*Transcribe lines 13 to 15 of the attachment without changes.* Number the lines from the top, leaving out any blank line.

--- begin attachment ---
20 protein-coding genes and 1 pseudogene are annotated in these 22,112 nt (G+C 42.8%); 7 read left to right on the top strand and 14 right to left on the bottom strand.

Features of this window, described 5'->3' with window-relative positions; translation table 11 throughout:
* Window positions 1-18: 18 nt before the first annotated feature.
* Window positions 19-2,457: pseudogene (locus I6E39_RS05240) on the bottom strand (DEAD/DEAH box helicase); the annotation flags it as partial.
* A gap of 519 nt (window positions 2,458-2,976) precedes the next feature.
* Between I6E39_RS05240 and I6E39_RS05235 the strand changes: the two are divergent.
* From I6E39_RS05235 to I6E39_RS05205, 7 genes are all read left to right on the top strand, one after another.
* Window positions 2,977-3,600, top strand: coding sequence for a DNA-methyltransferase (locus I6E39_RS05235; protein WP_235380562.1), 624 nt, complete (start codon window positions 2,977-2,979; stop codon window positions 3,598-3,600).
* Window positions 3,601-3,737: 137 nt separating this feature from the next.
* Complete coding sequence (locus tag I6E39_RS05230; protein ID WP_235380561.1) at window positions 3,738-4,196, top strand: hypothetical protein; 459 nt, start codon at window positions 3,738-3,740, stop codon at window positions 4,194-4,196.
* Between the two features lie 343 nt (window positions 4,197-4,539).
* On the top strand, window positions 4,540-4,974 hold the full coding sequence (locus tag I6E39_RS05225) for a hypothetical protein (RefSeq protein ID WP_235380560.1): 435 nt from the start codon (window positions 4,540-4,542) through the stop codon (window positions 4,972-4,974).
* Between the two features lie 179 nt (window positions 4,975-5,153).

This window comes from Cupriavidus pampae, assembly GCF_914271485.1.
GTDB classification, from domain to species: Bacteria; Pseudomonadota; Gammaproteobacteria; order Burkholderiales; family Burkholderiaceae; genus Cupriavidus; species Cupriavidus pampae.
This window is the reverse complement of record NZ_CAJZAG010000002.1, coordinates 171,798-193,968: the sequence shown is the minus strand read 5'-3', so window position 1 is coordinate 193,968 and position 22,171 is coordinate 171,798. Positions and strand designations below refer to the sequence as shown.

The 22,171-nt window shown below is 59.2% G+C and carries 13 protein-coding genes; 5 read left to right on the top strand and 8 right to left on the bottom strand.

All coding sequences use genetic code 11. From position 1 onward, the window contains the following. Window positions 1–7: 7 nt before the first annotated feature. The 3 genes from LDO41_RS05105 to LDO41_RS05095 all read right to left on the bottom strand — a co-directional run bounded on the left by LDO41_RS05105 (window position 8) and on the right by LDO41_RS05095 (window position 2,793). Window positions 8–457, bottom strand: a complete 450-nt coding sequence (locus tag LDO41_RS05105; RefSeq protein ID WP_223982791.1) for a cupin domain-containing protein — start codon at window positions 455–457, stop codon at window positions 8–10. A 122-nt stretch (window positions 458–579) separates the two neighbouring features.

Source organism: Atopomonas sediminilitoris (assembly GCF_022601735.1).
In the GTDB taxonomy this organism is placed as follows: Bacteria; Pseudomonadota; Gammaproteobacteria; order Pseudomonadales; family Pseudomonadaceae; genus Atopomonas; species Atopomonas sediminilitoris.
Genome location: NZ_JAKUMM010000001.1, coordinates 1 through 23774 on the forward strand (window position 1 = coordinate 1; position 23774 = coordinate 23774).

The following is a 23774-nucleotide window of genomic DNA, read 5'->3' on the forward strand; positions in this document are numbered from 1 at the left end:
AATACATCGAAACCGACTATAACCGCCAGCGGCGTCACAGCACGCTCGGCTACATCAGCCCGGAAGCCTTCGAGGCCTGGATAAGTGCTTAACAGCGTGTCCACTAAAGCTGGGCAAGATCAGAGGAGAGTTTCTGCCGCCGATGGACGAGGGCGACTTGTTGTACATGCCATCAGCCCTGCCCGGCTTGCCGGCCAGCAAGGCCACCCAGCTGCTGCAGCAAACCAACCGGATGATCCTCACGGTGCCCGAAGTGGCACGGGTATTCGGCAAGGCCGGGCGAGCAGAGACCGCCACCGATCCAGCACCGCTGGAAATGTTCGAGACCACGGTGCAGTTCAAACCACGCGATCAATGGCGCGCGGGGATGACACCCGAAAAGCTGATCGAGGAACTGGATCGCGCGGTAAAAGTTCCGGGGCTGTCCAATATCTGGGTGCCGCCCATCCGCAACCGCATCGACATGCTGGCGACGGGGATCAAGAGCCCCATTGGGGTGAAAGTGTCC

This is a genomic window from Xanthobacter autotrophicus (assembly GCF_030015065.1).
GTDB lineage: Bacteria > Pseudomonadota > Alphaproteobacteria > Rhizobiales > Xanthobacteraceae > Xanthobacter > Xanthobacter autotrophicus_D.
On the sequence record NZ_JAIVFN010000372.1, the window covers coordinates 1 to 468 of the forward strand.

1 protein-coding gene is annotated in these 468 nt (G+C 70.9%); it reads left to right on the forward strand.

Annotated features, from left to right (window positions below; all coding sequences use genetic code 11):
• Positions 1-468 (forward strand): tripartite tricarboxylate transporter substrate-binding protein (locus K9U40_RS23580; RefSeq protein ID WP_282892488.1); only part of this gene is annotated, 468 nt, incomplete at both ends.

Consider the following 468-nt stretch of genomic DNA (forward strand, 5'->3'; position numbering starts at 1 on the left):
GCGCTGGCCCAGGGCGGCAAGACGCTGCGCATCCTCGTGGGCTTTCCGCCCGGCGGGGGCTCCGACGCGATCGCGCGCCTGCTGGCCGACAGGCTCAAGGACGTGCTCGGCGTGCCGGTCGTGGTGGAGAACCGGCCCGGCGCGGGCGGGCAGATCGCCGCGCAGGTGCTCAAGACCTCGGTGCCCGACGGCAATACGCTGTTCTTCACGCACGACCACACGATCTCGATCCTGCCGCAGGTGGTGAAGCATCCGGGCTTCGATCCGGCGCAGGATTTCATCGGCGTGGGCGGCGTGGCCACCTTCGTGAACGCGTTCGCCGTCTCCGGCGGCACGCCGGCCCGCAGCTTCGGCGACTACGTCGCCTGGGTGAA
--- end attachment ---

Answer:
* Between the two features lie 179 nt (window positions 4,975-5,153).

This window comes from Cupriavidus pampae, assembly GCF_914271485.1.
GTDB classification, from domain to species: Bacteria; Pseudomonadota; Gammaproteobacteria; order Burkholderiales; family Burkholderiaceae; genus Cupriavidus; species Cupriavidus pampae.